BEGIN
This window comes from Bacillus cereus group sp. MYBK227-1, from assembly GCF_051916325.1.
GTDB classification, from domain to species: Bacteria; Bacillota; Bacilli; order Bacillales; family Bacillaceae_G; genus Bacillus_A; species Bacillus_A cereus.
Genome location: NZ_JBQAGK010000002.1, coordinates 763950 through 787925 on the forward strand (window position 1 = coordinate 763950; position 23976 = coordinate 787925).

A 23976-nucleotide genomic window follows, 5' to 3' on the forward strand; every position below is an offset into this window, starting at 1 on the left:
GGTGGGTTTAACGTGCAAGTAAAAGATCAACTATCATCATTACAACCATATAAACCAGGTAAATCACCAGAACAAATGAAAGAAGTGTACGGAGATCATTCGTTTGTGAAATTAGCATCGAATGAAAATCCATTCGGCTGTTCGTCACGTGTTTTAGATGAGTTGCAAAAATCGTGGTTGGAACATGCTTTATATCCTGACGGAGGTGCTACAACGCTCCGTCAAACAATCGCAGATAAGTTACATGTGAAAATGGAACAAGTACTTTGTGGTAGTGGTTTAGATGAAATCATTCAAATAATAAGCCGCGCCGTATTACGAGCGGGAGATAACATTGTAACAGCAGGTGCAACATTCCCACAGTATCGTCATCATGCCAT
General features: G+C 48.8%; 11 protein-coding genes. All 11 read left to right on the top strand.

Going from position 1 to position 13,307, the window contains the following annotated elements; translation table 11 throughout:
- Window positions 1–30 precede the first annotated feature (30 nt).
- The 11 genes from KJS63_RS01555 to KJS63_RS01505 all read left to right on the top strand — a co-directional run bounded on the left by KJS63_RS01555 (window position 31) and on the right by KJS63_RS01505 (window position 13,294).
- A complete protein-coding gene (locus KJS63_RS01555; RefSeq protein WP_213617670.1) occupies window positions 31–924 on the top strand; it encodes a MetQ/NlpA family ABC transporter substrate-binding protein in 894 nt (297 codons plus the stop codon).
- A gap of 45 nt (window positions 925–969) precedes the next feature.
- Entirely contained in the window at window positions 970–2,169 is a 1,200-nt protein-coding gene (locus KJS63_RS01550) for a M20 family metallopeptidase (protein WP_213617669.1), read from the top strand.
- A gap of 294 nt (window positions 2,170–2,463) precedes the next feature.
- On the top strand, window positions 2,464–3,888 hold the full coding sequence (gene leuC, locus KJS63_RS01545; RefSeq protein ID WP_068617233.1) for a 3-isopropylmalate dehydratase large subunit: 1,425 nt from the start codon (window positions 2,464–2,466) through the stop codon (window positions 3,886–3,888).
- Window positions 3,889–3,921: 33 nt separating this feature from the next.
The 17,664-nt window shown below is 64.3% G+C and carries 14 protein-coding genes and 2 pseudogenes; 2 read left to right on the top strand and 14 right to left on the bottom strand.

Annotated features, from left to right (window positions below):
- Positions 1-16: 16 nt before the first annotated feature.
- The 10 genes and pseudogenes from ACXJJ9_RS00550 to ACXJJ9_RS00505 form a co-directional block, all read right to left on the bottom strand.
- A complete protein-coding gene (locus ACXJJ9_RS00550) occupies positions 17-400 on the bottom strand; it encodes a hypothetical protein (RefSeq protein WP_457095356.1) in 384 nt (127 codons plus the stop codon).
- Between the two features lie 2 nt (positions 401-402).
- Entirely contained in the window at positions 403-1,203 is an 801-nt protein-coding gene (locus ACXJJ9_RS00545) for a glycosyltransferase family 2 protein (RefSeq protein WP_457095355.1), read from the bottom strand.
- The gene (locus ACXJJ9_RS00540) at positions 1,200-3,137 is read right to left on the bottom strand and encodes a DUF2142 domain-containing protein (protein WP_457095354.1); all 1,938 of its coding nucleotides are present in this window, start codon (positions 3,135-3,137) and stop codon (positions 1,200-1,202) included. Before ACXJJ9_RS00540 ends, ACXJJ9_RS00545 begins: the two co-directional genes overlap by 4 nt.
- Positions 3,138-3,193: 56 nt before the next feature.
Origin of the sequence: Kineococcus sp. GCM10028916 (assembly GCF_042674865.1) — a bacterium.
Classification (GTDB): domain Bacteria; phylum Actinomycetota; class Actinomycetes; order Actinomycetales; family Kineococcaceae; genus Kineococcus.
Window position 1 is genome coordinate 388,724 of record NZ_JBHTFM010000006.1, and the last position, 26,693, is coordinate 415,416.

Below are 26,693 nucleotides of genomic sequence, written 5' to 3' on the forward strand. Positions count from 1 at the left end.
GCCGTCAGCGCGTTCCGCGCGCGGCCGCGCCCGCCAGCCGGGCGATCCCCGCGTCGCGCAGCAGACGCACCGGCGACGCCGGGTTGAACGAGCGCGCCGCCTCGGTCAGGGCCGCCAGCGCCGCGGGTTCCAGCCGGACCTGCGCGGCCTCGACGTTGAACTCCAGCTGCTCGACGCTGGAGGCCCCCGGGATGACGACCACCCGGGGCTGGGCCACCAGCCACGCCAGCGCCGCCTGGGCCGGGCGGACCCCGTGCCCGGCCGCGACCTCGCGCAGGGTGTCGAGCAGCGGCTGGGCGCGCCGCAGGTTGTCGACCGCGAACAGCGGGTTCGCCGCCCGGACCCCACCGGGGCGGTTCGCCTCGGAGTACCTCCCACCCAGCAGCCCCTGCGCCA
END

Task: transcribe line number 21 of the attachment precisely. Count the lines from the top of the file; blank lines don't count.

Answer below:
- Between the two features lie 2 nt (positions 401-402).